The Ministry of Community and Social Services (MCSS) intends to accelerate the process of medical reviews1 for a large section of people on the Ontario Disability Support Program (ODSP). Starting April 1, 2015, medical reviews will go out to up to 1,900 randomly selected people on ODSP. Currently, only 600 cases per month are reviewed so, this plan will significantly intensify the process. Following a medical review, if the person is no longer considered to have a disability, or if the person fails to submit the Disability Determination Package (DDP) within the prescribed 90-day time frame, the person’s disability income may be cut-off.
Stakeholders and ODSP recipients have expressed grave concerns about the potential impact of receiving a medical review notice, especially for people with mental illnesses and those who are homeless. Given that 46 percent of the overall ODSP caseload had a mental illness diagnosis as their primary or secondary disability, these medical reviews will affect the lives of people with mental illnesses at disproportionately high rates.
For many years, MCSS has not done medical reviews on a regular basis because of a lack of resources. Consequently, many people receiving ODSP benefits have never received a medical review notice and assume that their disability status is no longer in question. In that context, unexpected medical reviews with short timelines will likely cause confusion and stress, as individuals will need to ‘prove’ their disability status all over again. The new review process will be identical to the initial disability assessment process required to obtain ODSP. For people with a mental illness diagnosis, re-living this process may be extremely disturbing. Some individuals may even choose to ignore the notice and stand the risk of losing their benefits.
In summary, the accelerated medical review process will mean a lot of unnecessary stress and hardship, especially for the most marginalized people on ODSP. For example, people who have literacy issues, face language barriers, have significant mental health issues or are homeless will be particularly hard hit by this review process. It will also mean resources will be needlessly spent by government, doctors, the legal clinic system, and the appeals tribunal.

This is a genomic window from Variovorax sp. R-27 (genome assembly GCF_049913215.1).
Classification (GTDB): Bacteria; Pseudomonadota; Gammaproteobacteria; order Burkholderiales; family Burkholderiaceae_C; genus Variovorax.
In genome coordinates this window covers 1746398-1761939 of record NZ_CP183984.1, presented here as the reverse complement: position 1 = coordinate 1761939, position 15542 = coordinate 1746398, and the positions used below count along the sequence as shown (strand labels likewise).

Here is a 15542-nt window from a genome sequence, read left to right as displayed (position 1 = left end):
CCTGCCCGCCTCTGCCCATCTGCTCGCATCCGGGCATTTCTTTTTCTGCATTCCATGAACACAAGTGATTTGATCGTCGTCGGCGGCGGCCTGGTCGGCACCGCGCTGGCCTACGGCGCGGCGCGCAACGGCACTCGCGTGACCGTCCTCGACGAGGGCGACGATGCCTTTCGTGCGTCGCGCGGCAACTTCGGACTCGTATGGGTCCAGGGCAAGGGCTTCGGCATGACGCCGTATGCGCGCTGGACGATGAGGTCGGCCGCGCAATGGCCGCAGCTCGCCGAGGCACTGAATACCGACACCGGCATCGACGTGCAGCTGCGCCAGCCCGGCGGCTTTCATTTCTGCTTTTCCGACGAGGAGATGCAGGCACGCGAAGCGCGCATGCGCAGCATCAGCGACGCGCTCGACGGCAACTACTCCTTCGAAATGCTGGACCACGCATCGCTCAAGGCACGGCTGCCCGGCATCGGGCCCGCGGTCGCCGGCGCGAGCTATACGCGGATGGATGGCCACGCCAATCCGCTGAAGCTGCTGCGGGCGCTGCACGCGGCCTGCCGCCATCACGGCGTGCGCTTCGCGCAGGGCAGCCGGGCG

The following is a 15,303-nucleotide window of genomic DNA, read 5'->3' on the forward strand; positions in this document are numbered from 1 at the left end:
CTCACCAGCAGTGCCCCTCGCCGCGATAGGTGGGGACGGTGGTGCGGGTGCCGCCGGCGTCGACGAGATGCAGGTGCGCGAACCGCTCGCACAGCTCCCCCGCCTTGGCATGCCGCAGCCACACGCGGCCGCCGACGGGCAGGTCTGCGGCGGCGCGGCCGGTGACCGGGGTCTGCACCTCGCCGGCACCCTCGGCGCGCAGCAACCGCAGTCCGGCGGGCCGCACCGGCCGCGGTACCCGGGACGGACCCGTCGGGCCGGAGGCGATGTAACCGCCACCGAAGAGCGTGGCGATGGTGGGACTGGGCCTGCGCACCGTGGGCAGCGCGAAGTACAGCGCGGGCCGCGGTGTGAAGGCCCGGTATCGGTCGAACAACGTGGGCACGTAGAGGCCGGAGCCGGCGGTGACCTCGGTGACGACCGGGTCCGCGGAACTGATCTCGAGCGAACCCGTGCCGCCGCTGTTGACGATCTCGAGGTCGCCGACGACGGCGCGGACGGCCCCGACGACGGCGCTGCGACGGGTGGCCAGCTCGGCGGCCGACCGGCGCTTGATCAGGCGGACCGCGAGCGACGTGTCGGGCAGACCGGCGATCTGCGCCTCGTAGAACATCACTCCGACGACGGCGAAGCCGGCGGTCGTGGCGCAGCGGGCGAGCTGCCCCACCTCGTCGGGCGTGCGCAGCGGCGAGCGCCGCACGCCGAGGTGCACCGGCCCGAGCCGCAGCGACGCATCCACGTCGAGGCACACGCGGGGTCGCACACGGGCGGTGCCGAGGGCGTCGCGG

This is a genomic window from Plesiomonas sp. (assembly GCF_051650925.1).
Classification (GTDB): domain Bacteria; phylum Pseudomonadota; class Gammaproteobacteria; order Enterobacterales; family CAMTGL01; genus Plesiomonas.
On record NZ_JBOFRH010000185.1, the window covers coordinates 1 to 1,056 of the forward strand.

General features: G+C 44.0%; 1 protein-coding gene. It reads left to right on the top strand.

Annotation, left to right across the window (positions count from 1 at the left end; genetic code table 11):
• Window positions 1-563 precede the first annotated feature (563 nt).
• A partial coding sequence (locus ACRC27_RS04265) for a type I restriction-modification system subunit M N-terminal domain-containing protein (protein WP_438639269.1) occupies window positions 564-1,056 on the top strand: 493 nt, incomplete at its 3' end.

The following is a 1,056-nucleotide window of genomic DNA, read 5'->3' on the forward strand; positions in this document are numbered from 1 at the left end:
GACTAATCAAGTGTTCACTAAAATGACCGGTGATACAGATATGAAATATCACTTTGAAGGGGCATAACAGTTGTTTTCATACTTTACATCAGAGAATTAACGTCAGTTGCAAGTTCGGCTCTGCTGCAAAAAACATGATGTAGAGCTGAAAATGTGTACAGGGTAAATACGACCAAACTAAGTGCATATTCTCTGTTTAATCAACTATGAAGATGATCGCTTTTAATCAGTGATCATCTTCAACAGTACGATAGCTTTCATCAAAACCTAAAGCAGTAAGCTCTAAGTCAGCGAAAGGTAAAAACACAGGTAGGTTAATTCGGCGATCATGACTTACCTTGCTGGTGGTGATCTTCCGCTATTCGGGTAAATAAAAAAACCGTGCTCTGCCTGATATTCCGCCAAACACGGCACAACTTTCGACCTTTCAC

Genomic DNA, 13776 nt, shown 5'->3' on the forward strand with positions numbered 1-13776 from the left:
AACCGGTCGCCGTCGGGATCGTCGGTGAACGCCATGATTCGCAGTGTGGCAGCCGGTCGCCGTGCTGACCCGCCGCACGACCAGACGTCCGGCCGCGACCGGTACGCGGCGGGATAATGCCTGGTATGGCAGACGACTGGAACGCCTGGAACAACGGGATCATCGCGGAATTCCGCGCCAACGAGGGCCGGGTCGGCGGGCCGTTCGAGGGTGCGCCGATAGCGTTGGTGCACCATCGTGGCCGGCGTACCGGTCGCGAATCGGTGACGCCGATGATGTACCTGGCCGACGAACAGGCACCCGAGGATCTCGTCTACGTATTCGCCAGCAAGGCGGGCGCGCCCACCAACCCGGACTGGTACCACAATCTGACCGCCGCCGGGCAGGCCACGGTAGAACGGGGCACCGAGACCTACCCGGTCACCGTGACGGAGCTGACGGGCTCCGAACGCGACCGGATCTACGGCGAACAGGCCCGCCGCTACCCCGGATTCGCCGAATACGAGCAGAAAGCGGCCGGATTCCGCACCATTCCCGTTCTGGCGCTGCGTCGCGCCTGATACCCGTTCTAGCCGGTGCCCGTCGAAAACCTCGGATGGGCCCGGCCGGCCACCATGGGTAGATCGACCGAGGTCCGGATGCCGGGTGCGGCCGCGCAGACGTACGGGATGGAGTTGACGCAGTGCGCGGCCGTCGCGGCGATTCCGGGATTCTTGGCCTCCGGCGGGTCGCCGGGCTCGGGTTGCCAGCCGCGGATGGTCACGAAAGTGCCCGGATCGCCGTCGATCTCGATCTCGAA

Canadian Mental Health Association, Ontario is concerned about these changes and urges the government to review the medical review system and make steps to ensure it becomes less onerous and more just for vulnerable individuals. In this regard, stakeholder groups and ODSP recipients are continuing to engage with the Ministry to make recommendations.
It is important for community mental health programs to be aware of this situation and to inform their clients that the ODSP program gives only 90 days to complete the DDP forms, including sections to be filled out by a doctor. An extension is possible if a client cannot complete all the necessary forms within 90 days, but a request to the Ministry (well before the deadline) is necessary.
If for some reason the application is rejected following the medical review, it is essential to get advice from a local community legal clinic (1-800-668-8258 or 416-979-1446 during regular business hours) on whether to appeal the decision to the Social Benefits Tribunal. ODSP benefits should continue until the appeal is heard.
It is also important that community mental health programs document the experiences of their clients who receive notices of medical reviews and provide as much assistance as possible in order to ensure that their DDP is completed on time.
Read more about the medical review process on MCSS’s website.
For further information, view Income Security Advocacy Centre’s information sheet that describes the ODSP review process, what affected individuals should do now, and what concerns some organizations have about the process.
1 To be eligible for income support, a person must meet all eligibility criteria under the Ontario Disability Support Program (ODSP) Act. When a determination of disability is made under section 4(1) of the ODSP Act, a medical review date may be assigned under section 5(1) of the regulatory authority unless there is no likelihood of improvement of the person’s disability. If following a medical review, the person is no longer a person with a disability; or if the person fails to submit the medical review Disability Determination Package within the prescribed 90-day time frame, the person is no longer eligible for income support and benefits.